DoctorNurse/MidwifeAuxiliary MidwifeCommunity Health OfficerTraditional Birth Attendant (Trained)Traditional Birth Attendant (Untrained)OtherNo OneMissingTotalPercentage Receiving Antenatal Care from a Skilled Provider *
Residence
Urban33.960.12.01.80.30.00.31.40.2100.097.8
Rural16.465.34.37.80.20.11.04.80.1100.093.9
Region
Upper East14.367.90.712.90.00.00.03.70.6100.095.7
Total23.563.23.45.40.20.10.73.50.10.095.4
Kejetia 20103.376.70.06.70.03.30.03.36.7100.186.7
Percent distribution of live births in the five years preceding the survey by person providing assistance during delivery
Residence
Urban19.661.62.60.68.63.52.01.20.4100.184.3
Rural5.832.82.32.020.820.511.93.40.5100.043.0
Region
Upper East1.433.73.87.86.516.027.72.20.9100.046.7
Total11.043.72.41.516.214.18.12.50.50.058.7
Kejetia 2010 **3.448.33.43.40.013.817.20.010.3100.058.5
* Skilled provider includes doctor, nurse, midwife, auxiliary midwife, and community health officer; ** includes only the most recent birth in the five years preceding the survey.
According to the 2008 Ghana DHS, nationwide, 57.1% of live births in the five years preceding the survey were delivered in a health facility, compared to only 46.1% of such births in the Upper East. In the Upper East, 33.7% of such women were assisted by a nurse or midwife, 27.7% by another person, and only 1.4% by a doctor (Table 2). In urban Ghana, more women were assisted by a nurse or midwife (61.6%), or a doctor (19.6%). In rural Ghana, a smaller percentage of women were assisted by a nurse or midwife (32.8%), or a doctor (5.8%), and a larger percentage (41.3%) was assisted by a trained or untrained traditional birth attendant. Only 5.8% were assisted by a doctor, and 11.9% were assisted by another person (Table 2). In Kejetia in 2010, among women with live births in the five years preceding the survey, 57.2% had given birth in a health facility for their most recent birth. In terms of assistance received during delivery, 48.3% of women in Kejetia were assisted by a nurse or midwife, 17.2% by a relative or other person, 13.8% by an untrained traditional birth attendant, and 3.4% by a doctor.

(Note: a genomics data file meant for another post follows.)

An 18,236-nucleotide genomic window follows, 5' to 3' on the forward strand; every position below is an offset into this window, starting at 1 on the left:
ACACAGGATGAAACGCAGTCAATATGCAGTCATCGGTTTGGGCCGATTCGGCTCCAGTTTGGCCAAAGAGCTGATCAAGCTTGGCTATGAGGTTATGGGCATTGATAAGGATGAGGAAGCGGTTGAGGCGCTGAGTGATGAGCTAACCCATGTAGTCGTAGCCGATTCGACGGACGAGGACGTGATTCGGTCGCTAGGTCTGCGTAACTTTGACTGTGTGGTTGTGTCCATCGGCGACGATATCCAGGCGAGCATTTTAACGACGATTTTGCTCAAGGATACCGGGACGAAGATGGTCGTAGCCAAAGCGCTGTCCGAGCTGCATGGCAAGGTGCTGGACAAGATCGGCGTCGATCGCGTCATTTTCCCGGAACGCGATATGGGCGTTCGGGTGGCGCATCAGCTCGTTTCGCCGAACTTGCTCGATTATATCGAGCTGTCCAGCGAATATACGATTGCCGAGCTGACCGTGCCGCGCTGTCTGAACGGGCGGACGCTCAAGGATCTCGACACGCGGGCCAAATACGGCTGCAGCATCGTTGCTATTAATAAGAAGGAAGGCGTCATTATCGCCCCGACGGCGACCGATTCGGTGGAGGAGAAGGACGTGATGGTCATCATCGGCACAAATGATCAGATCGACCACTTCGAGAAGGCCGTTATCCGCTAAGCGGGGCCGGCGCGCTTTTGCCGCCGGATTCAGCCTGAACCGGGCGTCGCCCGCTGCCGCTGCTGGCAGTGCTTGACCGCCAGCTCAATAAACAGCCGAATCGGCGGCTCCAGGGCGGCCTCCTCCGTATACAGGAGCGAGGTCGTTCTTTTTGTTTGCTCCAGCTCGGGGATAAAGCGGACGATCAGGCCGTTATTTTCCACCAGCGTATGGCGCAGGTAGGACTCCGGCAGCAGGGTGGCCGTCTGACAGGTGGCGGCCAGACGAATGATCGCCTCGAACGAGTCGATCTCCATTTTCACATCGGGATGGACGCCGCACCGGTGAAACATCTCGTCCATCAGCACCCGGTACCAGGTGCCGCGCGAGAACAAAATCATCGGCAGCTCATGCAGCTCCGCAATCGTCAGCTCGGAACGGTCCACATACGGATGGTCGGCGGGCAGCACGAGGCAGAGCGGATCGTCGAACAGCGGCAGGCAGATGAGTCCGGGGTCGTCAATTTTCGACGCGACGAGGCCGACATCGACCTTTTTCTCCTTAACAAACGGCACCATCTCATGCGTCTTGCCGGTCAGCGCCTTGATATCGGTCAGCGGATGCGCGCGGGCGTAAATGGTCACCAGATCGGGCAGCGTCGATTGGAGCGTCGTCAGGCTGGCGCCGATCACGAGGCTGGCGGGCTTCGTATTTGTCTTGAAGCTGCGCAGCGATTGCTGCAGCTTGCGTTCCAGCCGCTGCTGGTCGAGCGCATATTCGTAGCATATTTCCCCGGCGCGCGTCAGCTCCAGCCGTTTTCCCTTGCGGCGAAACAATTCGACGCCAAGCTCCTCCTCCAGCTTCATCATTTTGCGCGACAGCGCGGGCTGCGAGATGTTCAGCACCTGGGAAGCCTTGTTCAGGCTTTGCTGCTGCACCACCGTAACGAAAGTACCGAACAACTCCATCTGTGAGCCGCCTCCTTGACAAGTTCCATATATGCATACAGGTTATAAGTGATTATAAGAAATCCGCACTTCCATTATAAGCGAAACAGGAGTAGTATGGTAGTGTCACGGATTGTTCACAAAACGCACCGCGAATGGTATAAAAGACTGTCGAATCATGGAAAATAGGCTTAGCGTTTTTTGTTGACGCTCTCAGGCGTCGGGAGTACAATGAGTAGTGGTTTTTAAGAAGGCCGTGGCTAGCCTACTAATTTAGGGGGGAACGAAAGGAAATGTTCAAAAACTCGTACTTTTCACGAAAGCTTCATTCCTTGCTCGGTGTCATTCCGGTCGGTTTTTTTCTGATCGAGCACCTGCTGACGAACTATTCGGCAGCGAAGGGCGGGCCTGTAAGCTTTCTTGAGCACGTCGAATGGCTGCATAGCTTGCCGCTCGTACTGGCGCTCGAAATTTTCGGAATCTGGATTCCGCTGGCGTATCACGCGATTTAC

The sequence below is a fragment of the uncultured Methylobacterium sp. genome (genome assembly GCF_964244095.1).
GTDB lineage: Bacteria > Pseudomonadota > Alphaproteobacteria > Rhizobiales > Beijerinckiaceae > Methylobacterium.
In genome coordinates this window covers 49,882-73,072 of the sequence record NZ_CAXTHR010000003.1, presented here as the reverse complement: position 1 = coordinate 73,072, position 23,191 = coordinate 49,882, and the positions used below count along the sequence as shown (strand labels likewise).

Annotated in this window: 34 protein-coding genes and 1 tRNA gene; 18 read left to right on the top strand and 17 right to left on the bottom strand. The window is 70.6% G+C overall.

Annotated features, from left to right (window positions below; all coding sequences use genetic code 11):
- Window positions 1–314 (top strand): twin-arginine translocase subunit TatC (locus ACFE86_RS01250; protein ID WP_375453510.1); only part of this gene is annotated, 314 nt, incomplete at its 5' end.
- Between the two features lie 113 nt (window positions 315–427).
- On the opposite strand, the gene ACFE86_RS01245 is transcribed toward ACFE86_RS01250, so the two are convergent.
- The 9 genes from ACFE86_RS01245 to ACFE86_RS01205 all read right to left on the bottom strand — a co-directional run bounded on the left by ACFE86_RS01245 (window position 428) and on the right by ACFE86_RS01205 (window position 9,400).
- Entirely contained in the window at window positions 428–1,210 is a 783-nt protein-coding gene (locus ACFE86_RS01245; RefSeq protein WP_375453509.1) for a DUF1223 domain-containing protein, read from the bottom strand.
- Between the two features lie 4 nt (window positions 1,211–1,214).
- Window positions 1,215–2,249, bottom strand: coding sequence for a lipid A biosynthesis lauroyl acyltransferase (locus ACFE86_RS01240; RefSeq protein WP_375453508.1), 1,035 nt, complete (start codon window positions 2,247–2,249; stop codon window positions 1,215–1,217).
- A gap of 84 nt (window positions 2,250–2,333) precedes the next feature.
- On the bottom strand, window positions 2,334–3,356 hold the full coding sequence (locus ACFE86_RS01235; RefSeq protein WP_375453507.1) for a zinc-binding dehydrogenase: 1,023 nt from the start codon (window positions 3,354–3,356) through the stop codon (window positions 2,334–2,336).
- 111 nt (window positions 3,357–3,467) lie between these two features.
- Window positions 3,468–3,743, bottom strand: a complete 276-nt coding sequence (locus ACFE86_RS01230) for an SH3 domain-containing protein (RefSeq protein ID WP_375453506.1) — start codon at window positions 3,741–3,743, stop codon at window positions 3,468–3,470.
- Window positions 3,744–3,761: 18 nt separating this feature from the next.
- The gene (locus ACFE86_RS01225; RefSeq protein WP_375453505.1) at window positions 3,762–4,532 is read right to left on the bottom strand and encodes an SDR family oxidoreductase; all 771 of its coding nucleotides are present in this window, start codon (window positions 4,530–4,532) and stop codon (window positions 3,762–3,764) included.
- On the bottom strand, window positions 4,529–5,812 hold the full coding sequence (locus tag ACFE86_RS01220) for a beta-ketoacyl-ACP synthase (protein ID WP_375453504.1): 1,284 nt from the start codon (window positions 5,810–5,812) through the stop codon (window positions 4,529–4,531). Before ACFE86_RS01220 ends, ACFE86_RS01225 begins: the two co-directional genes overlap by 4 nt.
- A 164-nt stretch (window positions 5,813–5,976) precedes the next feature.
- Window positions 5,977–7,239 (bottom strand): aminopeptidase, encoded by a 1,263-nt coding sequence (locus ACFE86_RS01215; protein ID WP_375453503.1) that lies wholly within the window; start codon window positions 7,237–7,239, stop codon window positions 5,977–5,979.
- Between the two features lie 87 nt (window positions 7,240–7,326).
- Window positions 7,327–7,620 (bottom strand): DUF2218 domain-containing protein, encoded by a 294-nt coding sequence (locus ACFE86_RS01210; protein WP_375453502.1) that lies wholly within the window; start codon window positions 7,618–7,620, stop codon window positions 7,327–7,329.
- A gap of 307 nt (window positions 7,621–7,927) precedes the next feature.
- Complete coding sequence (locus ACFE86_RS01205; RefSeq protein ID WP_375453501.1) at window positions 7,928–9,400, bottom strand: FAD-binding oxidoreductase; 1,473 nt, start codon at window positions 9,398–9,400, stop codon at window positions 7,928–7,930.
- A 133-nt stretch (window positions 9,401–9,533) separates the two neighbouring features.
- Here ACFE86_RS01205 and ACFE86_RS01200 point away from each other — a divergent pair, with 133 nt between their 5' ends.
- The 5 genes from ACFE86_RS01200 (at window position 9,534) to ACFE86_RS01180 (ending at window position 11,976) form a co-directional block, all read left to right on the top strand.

3.4. Malaria

Mosquito Net Ownership and Usage

Mosquito net ownership appears higher in the Upper East region than elsewhere in Ghana, and higher in Kejetia than elsewhere in the uUpper eEast. Only 45.4% of households in Ghana own at least one mosquito net, compared to 55.0% in the Upper East, and 68.5% in Kejetia. The average number of mosquito nets per household is 1.4 in Kejetia, with fewer nets per household in the Upper East and in Ghana (1.0 and 0.7, respectively). Mosquito net ownership generally appears to be more common in Ghanaian rural areas than urban areas. Approximately half (53%) of rural households own at least one mosquito net, with an average of 0.9 nets per household, compared 37% of urban households with an average of 0.5 nets per household.